“When Lambo?” became a rallying cry for would-be cryptocurrency millionaires during the last Bitcoin bull run; now the Italian supercar manufacturer has itself embraced blockchain, using the technology to authenticate heritage vehicles. 

Lamborghini yesterday announced it is using Salesforce Blockchain to secure and authenticate heritage Lamborghini cars. Resold Lamborghinis, writes the car manufacturer, go through 800 to 1000 certification checks at its headquarters in Sant'Agata Bolognese, Italy. 

To create a history of the car, and to verify the authenticity of the parts and services, resold Lamborghinis must pass through a network of photographers, auction houses, dealerships, repair shops, newspapers, magazines and other media sources—a process the manufacturer describes as “grueling.” 

Using Salesforce Blockchain, Lamborghini can create a trust network of parties including technicians, repair shops, and dealerships. From the network, cars will have immutable records of service, restoration, and prior service.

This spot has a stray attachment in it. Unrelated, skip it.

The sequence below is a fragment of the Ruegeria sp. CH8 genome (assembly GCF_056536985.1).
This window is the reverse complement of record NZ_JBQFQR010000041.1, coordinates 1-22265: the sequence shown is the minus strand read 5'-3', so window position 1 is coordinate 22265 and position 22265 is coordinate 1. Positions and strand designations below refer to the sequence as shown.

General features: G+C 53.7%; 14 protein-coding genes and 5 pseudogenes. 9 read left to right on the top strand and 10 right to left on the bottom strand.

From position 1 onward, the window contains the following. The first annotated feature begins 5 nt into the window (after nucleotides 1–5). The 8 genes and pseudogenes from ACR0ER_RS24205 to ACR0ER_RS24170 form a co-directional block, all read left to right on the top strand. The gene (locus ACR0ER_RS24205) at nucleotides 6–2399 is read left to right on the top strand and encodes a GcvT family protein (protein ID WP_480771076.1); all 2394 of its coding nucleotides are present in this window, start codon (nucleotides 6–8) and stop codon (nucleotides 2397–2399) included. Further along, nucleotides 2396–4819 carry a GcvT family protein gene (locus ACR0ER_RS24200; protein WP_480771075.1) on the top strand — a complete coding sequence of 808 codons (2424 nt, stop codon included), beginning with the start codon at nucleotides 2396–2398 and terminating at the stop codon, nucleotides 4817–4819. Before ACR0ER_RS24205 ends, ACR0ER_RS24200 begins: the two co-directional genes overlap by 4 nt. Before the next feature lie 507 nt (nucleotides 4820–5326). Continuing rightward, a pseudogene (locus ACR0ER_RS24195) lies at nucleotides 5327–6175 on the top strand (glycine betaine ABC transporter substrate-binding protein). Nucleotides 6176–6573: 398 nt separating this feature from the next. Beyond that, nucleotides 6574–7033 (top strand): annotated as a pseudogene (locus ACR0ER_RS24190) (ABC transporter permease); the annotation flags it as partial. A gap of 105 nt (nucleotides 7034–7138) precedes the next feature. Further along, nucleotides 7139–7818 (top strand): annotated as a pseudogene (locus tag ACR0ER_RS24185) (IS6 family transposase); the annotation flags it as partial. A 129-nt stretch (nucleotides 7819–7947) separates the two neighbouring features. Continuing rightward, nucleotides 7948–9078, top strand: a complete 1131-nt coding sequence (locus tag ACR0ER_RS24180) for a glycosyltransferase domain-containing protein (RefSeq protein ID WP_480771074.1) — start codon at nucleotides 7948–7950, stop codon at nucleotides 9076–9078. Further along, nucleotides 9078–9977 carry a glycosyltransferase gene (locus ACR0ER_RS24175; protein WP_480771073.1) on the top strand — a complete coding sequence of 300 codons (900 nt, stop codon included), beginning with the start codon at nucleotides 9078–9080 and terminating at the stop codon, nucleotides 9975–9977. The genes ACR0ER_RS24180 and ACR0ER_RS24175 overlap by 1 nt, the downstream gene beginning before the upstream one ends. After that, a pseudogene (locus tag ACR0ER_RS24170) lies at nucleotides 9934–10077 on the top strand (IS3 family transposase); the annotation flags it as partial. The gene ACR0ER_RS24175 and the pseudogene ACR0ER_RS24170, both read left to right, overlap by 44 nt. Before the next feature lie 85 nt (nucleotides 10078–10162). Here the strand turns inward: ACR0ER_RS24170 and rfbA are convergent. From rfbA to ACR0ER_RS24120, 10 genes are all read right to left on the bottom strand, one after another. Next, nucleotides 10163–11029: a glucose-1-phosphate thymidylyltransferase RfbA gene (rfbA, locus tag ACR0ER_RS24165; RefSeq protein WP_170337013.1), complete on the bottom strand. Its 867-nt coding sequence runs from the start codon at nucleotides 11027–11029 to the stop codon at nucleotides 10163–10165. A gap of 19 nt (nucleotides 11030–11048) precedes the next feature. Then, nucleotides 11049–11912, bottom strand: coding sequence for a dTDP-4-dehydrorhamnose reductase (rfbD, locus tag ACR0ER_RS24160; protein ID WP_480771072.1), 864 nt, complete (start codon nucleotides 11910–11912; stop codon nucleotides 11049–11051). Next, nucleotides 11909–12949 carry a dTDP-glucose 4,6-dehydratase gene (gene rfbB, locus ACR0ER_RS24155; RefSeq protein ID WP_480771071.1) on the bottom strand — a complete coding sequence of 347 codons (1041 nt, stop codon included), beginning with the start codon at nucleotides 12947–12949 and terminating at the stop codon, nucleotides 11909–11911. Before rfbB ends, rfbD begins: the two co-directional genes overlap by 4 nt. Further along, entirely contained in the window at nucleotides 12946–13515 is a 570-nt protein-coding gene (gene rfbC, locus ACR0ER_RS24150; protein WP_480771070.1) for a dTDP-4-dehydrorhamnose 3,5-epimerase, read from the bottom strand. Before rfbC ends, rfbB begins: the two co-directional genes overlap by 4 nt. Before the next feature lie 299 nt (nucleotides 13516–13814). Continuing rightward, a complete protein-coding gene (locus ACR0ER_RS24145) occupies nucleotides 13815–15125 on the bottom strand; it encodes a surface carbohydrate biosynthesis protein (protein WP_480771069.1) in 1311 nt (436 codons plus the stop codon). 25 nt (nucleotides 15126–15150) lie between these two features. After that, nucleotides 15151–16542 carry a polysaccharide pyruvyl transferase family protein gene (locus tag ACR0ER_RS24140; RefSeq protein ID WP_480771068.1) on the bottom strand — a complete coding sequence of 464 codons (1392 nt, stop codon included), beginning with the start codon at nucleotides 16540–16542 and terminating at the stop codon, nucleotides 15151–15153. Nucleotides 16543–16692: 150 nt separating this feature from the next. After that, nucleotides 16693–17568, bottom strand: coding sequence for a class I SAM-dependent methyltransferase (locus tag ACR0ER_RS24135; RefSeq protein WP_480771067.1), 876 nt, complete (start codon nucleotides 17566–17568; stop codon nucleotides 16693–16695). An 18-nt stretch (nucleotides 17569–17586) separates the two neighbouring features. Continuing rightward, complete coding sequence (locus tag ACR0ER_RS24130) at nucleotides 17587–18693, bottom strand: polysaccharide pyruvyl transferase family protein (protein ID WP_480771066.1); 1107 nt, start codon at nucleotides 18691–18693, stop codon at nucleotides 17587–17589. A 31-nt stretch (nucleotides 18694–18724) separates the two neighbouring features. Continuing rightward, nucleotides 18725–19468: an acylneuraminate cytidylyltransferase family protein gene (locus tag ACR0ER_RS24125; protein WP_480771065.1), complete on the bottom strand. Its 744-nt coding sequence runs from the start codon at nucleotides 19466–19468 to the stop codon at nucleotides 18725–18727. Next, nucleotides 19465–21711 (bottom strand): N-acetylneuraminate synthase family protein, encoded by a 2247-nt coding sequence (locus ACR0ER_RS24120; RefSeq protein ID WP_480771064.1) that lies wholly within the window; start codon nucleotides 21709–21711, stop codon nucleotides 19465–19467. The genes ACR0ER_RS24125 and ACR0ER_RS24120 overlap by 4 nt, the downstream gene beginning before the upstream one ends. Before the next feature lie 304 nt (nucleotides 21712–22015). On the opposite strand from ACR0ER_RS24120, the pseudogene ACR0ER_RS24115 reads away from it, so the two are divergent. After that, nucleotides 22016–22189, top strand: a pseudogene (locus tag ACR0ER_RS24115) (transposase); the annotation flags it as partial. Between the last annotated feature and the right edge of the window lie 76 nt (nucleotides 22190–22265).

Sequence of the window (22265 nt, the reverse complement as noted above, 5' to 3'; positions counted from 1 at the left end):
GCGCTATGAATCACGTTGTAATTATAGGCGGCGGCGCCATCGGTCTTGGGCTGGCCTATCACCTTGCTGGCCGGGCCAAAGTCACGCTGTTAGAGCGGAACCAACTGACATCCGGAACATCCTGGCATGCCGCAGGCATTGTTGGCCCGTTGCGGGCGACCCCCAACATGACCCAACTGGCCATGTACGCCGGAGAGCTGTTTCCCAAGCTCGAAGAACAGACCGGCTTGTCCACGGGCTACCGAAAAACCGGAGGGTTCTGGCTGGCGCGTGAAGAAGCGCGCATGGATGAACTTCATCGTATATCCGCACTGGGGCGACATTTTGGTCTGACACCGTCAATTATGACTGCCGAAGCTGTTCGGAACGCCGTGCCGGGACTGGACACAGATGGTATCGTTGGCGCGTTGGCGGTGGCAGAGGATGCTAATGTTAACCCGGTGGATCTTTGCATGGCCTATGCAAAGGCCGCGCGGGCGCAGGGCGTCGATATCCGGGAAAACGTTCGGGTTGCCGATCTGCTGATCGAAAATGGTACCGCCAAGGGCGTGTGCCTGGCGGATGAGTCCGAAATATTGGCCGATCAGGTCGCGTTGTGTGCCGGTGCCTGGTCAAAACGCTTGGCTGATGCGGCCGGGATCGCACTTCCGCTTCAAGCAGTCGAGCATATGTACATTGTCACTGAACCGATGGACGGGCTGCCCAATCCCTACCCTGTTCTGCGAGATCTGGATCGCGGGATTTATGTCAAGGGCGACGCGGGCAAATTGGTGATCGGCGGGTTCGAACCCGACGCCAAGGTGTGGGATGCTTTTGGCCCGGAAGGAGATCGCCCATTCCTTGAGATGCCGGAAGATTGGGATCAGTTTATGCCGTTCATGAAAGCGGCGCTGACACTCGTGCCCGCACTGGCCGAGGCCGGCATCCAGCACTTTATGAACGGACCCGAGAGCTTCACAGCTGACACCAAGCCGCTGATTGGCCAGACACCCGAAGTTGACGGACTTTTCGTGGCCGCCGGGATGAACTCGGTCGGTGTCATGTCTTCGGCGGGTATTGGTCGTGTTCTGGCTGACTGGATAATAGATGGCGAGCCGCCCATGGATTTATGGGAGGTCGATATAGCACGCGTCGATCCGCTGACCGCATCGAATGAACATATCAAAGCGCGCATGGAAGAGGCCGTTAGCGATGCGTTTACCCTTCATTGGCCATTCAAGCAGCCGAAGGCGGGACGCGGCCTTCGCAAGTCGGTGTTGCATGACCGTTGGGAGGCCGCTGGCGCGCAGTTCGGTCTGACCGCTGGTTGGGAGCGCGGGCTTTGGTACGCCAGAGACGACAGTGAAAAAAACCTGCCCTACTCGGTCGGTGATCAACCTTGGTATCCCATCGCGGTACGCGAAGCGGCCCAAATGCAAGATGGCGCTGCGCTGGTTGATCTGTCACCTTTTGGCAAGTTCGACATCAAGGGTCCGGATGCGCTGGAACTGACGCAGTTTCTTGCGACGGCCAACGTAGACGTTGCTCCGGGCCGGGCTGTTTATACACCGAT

Lamborghini said the record’s authenticity would also increase the value of cars logged on the blockchain. 

"Blockchain is changing the way companies approach trust and transparency," said Adam Caplan, SVP, Emerging Technology, Salesforce. "Lamborghini is a perfect example of this—we're excited to see how such an iconic brand is able to innovate and transform the vintage car market with a cutting-edge technology like Salesforce Blockchain."

"Innovation has been at the core of our company since its founding," said Paolo Gabrielli, Head of After Sales at Automobili Lamborghini. "Salesforce Blockchain will allow us to take our innovation a step further, accelerating the authenticity of our heritage vehicles faster than ever."

Lamborghini follows other car manufacturers who’ve integrated blockchain into their services. American car manufacturer Ford is trialling a blockchain service in European cities that would force hybrid cars to switch to electric engines in city centres. Other car manufacturers, including Honda and BMW, have teamed up to form the Mobile Open Blockchain Initiative (MOBI) to explore use cases for blockchain, including a system that lets car owners pay highway tolls and parking tickets automatically, 


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